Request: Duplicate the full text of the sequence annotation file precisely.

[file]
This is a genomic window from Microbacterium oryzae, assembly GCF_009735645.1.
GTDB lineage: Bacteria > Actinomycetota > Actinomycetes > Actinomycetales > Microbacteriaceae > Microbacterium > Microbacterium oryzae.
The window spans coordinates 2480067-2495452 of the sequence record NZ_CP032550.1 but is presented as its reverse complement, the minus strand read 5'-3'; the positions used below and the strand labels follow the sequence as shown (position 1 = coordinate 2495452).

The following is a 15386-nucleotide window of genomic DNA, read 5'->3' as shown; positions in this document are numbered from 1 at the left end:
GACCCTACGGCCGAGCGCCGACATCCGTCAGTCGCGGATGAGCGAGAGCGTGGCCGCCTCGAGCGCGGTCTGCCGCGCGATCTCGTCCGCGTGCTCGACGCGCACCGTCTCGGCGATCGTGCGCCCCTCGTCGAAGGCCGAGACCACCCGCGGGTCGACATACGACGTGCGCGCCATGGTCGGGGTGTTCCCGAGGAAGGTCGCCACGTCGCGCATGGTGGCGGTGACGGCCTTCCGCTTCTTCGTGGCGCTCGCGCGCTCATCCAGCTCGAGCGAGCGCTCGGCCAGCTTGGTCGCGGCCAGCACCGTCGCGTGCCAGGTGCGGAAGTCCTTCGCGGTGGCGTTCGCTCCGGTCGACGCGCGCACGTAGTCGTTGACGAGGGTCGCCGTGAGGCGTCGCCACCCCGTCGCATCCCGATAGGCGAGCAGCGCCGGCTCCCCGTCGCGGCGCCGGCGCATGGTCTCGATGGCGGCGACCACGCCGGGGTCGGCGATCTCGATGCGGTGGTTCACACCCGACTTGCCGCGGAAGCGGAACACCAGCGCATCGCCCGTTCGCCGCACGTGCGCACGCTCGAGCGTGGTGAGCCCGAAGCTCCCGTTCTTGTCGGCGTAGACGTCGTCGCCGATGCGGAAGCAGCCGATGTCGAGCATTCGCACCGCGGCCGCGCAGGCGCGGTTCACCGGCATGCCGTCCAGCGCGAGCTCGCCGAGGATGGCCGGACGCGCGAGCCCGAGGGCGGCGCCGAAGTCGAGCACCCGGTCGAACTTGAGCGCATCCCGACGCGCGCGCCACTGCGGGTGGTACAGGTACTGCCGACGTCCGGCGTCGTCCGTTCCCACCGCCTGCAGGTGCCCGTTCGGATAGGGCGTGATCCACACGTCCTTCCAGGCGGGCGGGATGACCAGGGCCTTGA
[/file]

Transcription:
This is a genomic window from Microbacterium oryzae, assembly GCF_009735645.1.
GTDB lineage: Bacteria > Actinomycetota > Actinomycetes > Actinomycetales > Microbacteriaceae > Microbacterium > Microbacterium oryzae.
The window spans coordinates 2480067-2495452 of the sequence record NZ_CP032550.1 but is presented as its reverse complement, the minus strand read 5'-3'; the positions used below and the strand labels follow the sequence as shown (position 1 = coordinate 2495452).

The following is a 15386-nucleotide window of genomic DNA, read 5'->3' as shown; positions in this document are numbered from 1 at the left end:
GACCCTACGGCCGAGCGCCGACATCCGTCAGTCGCGGATGAGCGAGAGCGTGGCCGCCTCGAGCGCGGTCTGCCGCGCGATCTCGTCCGCGTGCTCGACGCGCACCGTCTCGGCGATCGTGCGCCCCTCGTCGAAGGCCGAGACCACCCGCGGGTCGACATACGACGTGCGCGCCATGGTCGGGGTGTTCCCGAGGAAGGTCGCCACGTCGCGCATGGTGGCGGTGACGGCCTTCCGCTTCTTCGTGGCGCTCGCGCGCTCATCCAGCTCGAGCGAGCGCTCGGCCAGCTTGGTCGCGGCCAGCACCGTCGCGTGCCAGGTGCGGAAGTCCTTCGCGGTGGCGTTCGCTCCGGTCGACGCGCGCACGTAGTCGTTGACGAGGGTCGCCGTGAGGCGTCGCCACCCCGTCGCATCCCGATAGGCGAGCAGCGCCGGCTCCCCGTCGCGGCGCCGGCGCATGGTCTCGATGGCGGCGACCACGCCGGGGTCGGCGATCTCGATGCGGTGGTTCACACCCGACTTGCCGCGGAAGCGGAACACCAGCGCATCGCCCGTTCGCCGCACGTGCGCACGCTCGAGCGTGGTGAGCCCGAAGCTCCCGTTCTTGTCGGCGTAGACGTCGTCGCCGATGCGGAAGCAGCCGATGTCGAGCATTCGCACCGCGGCCGCGCAGGCGCGGTTCACCGGCATGCCGTCCAGCGCGAGCTCGCCGAGGATGGCCGGACGCGCGAGCCCGAGGGCGGCGCCGAAGTCGAGCACCCGGTCGAACTTGAGCGCATCCCGACGCGCGCGCCACTGCGGGTGGTACAGGTACTGCCGACGTCCGGCGTCGTCCGTTCCCACCGCCTGCAGGTGCCCGTTCGGATAGGGCGTGATCCACACGTCCTTCCAGGCGGGCGGGATGACCAGGGCCTTGA